In March 2012, the IPEC announced another best practices initiative: IPEC, “Advertisers and Advertising Agencies Address Online Infringement Through Best Practices,” Spotlight at 3 (Mar. 2012). Specifically, the American Association of Advertisers (“4As”) and the Association of National Advertisers (“ANA”) strongly encouraged their members to take affirmative steps to prevent U.S. advertisers from placing their ads on predatory foreign websites (“PFWs”) – those websites based outside U.S. borders that target U.S. consumers and offer predominantly counterfeit products or pirated content. Press Release, “ANA, 4As Release Statement of Best Practices Addressing Online Piracy and Counterfeiting” (undated); Member Bulletin, “Media Matters: Statement of Best Practices to Address Online Piracy and Counterfeiting,” (June 1, 2012).

These affirmative steps include, for example, insertion of language in ad placement contracts that requires ad networks and other intermediaries involved in U.S.-originated advertising campaigns to take commercially reasonable measures to prevent ads from appearing on PFWs.  Member Bulletin (June 1, 2012). Other steps include requiring intermediaries involved in the serving of an advertisement to respond expeditiously to complaints by rights holders or advertisers and to provide remediation to advertisers whose ads have been misplaced on PFWs. Id.

Conclusions

The problem of online counterfeiting and piracy undertaken by PFWs causes serious damage to the U.S. economy and U.S. businesses. See, e.g., StopFakes.com, “Top 10 Ways to Protect Yourself From Counterfeiting and Piracy” (undated). Every initiative aimed at reducing the impact of these activities is welcome, assuming that other rights (such as First Amendment, privacy, competition and fundamental due process) are not sacrificed. Hopefully, we will see more initiatives from other key players in the Internet ecosystem that are not only aimed at reducing online piracy and counterfeiting, but also at effectively eliminating the incentive for PFWs to capitalize on U.S. intellectual property rights. By eliminating the incentive, perhaps the “cost” to offer pirated content and counterfeited goods will simply be too high, and these entities will choose to no longer offer them.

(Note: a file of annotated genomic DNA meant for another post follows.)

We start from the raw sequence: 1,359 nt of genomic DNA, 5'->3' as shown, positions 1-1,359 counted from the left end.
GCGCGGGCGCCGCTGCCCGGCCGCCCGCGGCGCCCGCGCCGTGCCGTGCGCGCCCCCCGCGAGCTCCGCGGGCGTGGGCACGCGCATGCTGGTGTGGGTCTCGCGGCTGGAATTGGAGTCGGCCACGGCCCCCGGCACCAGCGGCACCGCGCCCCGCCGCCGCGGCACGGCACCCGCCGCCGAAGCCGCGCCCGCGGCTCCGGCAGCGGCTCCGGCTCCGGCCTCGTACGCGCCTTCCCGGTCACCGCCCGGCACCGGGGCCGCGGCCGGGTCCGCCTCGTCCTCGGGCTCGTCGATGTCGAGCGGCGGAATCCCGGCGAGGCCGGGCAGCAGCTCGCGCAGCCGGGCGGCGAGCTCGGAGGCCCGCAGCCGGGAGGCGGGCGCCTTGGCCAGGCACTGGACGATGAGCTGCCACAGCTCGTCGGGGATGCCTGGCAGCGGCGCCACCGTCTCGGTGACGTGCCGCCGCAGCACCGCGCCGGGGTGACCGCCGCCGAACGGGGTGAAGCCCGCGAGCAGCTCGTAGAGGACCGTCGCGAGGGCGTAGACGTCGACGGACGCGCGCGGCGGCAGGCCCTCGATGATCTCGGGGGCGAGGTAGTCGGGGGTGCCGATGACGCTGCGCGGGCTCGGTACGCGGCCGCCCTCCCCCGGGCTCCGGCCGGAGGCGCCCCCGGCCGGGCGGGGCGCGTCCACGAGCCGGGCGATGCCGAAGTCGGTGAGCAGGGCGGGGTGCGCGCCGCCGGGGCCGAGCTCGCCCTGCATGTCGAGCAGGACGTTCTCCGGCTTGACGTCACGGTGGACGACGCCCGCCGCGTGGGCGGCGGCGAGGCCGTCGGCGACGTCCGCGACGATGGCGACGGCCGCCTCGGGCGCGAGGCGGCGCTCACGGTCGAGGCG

White House Releases Second Joint Strategic Plan for IP Enforcement

Today, the IPEC (Intellectual Property Enforcement Coordinator) announced that the White House has released its second Strategic Plan for IP Enforcement. The IPEC’s blog provides more information about what is included in the update: http://www.whitehouse.gov/blog/2013/06/20/intellectual-property-key-driver-our-economy. Among the myriad updates in this report are the following:

  • Report on private sector “voluntary” agreements to combat counterfeiting and piracy:
    1) Center for Safe Internet Pharmacies (jointly established by American Express, Discover, eNom, Facebook, GoDaddy, Google, MasterCard, Microsoft, Neustar, PayPal, Visa and Yahoo!);
    2) Joint initiative by AT&T, Cablevision, Comcast, Time Warner Cable, and Verizon along with music labels and movie studios to voluntarily reduce online piracy;
    3) Creation of best practices by payment processors such as American Express, Discovery, MasterCard, PayPal and Visa to withdraw payment services for online sales of counterfeit and pirated goods; and
    4) The Association of National Advertisers’ and American Association of Advertising Agencies’ joint leadership pledge not to support online piracy and counterfeiting with advertising revenue (see MPAA’s report about the issuance of this pledge);
  • Of the 20 legislative recommendations made in the Administration’s March 2011 White Paper on Intellectual Property Enforcement Legislative Recommendations, seven of them have become law.